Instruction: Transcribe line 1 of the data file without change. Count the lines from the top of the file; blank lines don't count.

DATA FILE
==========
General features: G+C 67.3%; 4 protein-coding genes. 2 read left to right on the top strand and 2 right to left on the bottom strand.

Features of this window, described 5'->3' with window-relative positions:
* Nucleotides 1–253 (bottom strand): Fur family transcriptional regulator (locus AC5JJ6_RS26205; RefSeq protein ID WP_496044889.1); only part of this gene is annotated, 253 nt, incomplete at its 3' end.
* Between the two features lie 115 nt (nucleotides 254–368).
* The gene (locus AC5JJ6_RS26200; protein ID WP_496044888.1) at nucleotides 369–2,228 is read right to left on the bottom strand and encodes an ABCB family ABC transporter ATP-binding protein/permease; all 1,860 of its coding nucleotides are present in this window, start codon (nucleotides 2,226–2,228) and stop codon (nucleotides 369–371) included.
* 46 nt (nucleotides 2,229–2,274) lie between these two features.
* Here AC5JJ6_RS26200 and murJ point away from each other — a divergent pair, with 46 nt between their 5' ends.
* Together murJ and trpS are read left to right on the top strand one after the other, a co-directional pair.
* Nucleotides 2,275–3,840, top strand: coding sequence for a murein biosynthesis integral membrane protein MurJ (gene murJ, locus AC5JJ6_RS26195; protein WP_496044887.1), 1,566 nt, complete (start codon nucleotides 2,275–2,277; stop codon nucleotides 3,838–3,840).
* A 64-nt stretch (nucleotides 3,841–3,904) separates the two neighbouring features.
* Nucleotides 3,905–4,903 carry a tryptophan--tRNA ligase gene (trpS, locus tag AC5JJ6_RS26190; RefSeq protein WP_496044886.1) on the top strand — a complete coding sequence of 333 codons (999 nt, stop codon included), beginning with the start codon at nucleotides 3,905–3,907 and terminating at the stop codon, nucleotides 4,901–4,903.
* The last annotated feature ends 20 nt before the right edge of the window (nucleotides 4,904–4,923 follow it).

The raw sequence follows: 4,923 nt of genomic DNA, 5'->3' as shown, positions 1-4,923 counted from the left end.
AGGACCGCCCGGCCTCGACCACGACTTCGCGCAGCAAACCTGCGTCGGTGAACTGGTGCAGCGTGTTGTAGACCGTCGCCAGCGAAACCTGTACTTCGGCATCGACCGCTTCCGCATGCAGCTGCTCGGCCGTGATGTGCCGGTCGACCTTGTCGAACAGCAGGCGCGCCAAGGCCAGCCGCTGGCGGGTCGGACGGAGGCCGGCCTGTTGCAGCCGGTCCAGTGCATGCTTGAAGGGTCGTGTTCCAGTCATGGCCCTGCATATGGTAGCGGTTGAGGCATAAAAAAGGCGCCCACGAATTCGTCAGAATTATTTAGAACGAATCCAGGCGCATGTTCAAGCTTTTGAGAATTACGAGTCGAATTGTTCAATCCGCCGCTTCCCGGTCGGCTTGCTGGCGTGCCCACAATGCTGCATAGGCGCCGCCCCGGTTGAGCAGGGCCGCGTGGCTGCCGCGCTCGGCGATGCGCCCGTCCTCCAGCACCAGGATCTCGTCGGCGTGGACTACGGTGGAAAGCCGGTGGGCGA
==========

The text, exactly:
General features: G+C 67.3%; 4 protein-coding genes. 2 read left to right on the top strand and 2 right to left on the bottom strand.